Ever since D365 Finance & Operations V10, we’re in the Managed Updates model which aligns all Customers on a similar Platform Version – It’s the so called “One Version” strategy which brings a lot of benefits. But is there really ONE VERSION in reality? We have License keys, Parameter modules, SysFlighting and Feature Management which already contains 250+ Features in V10.0.11 PEAP. Did you all enable them? If you sum all these parameters, D365 Finops installations can fundamentally differ even if the underlying Platform version is similar.
Now with D365 Retail (Commerce) there is yet another variable – A relatively new Retail/Commerce Parameter area which is controlling Retail functionality behind the scenes… In this blog post we’ll dig out all the Features that can be enabled from here. Fellow Functional and Technical D365 Retail/Commerce consultants sit tight: this area is likely to become more and important in the future. It can also be really helpful for your own customisations.
1 – Commerce Configuration Parameters – Introduction
If you open D365 Commerce and you navigate to Commerce Parameters > Configuration Parameters you end up in an area which seems rather boring:
But it’s actually the opposite: this is the place where unexpected magic can be unleashed. Maybe you remember the .INI files from the old days or the .config files in web applications – This is the place where you can set any parameter and parameter value in OPEN TEXT. So imagine you’re coding your own new Retail Feature and you’re implementing new magical Business Logic to enhance Omni-Channel Retail in 3 flavours: “Legacy”, “Full Retail” and “Ultimate Retail”. However, the “Ultimate Retail” flavour takes you months to build and you only want to enable it for a few special customers who will beta test it. It’s actually your little secret. In your X++ code, you then code a reference to evaluate a new Value MySecretRetailFeature in the Configuration Parameters grid with the 3 possible values “Legacy”, “Full Retail” and “Ultimate Retail”. Default is “Full Retail”, so all customers silently work by this setting. You don’t need to bother about implementing a new custom tab “My Customisation” with a new dropdown which is visible for all customers. Instead, you’ve just built your own secret Retail Flight Key (!).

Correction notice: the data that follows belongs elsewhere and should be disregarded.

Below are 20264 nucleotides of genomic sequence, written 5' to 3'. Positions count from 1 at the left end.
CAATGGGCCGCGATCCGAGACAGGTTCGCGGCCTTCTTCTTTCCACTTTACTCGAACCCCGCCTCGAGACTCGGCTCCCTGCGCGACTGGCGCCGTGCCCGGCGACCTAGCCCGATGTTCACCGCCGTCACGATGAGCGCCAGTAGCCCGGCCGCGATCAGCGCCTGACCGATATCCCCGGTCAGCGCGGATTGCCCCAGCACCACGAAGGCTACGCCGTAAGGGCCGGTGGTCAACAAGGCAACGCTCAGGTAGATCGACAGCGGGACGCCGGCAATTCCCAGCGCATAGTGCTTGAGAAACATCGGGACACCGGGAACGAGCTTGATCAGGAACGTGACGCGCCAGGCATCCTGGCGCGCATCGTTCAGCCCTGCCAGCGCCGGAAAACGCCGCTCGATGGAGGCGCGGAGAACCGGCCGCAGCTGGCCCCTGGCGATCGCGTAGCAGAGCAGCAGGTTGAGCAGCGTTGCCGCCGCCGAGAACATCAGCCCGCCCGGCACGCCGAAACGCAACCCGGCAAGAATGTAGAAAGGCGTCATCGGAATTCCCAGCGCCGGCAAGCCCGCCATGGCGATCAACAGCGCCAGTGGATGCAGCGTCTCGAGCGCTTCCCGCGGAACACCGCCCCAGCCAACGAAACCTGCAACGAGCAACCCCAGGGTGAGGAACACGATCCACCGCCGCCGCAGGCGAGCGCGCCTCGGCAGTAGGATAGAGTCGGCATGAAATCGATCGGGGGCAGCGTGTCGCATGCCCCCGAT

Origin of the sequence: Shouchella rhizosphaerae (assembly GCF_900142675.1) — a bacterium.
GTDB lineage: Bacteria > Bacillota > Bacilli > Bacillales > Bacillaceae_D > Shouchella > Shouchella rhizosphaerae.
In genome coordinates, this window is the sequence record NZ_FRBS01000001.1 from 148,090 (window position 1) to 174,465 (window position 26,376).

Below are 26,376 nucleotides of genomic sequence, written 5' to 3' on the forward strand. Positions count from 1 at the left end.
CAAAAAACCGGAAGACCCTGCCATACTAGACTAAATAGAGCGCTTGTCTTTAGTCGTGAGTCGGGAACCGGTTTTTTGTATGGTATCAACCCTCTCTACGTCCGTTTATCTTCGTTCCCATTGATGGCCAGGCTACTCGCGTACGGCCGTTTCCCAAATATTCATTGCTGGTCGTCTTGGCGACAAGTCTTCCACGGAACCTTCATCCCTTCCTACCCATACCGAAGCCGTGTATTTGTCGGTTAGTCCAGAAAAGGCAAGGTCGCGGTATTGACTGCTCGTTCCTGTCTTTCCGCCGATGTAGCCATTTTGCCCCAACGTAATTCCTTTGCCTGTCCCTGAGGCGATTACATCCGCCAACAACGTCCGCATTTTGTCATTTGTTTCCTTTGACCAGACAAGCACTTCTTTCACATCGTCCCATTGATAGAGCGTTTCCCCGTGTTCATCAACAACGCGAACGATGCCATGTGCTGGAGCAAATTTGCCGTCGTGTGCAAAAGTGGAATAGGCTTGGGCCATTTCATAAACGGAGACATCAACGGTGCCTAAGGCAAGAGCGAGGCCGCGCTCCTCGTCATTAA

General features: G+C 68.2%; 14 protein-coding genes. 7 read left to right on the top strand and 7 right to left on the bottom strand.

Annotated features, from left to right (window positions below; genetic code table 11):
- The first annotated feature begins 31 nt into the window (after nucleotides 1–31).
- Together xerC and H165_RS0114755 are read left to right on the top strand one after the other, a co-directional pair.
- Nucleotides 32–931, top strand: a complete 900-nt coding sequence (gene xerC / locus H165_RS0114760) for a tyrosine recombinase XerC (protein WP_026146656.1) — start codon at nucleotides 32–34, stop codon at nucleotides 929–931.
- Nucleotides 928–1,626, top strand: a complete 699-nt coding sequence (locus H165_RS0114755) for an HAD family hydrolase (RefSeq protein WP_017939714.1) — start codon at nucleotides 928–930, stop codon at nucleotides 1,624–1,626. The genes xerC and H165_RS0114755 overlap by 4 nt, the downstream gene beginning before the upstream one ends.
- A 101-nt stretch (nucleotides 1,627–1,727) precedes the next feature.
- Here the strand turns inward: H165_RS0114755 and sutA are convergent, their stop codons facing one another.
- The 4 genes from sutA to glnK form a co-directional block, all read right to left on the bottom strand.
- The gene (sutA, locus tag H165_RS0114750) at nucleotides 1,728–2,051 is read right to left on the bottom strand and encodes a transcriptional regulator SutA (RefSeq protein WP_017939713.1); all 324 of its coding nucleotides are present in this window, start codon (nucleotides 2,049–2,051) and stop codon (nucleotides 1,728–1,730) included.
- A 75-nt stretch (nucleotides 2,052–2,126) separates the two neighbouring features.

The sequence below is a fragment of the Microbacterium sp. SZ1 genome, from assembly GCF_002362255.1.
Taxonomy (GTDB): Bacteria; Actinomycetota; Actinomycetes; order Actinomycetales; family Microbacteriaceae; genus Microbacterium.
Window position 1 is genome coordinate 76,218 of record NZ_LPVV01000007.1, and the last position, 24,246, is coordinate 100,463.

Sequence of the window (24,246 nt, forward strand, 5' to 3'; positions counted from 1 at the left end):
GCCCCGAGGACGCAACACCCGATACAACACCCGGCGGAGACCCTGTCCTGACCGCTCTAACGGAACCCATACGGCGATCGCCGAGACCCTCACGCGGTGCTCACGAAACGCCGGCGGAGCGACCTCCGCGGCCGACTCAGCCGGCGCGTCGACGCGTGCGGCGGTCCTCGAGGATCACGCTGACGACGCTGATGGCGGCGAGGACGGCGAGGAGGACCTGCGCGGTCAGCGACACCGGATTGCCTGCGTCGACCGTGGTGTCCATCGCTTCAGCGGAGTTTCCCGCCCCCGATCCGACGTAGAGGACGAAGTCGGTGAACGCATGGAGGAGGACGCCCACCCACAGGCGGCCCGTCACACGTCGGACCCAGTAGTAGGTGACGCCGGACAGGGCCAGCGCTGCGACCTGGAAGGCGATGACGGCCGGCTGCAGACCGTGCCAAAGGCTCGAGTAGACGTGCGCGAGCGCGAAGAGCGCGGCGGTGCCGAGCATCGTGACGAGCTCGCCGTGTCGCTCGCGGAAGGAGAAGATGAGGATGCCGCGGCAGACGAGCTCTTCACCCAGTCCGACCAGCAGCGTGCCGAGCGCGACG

If you look into the X++ code in D365 Commerce you’ll find Retail flight keys which are implemented by Microsoft behind the scenes. But we fellow D365 Commerce fanatics live in a special world: The D365 Retail/Commerce world. So OUR Flight Keys can even have more footprint as we have the ability to ship them to the Channel Database sourcing D365 Commerce Run Time (CRT). From there they can control behaviour of D365 POS, the Commerce Frontend and Retail API connected 3rd party applications. The shipment of the parameters happens through the RetailConfigurationParameters subjob which sits in the 1110 Global configuration Scheduler job:
In this blog post we’ll take a look at all the features which are exposed in this area, both in the D365 Backend as well as Commerce Run Time (CRT). Only a few of them are documented. Before we dive into more detail, here’s an example of a Retail Flight Key that is actually documented (Microsoft Docs):
FEATURE: Enable the ability to see Product Ratings and Reviews on the D365 POS
CONTEXT (Microsoft Docs): Product Rating and Reviews can be captured in the Commerce Storefront and made available in-store to serve the interaction between Store associates and Customers (for example aided by a dual screen POS).
This feature can be enabled by inputting the following Flight Key: RatingsAndReviews.EnableProductRatingsForRetailStores=true
2 – List of ‘Hidden’ D365 Retail/Commerce Features: D365 Backend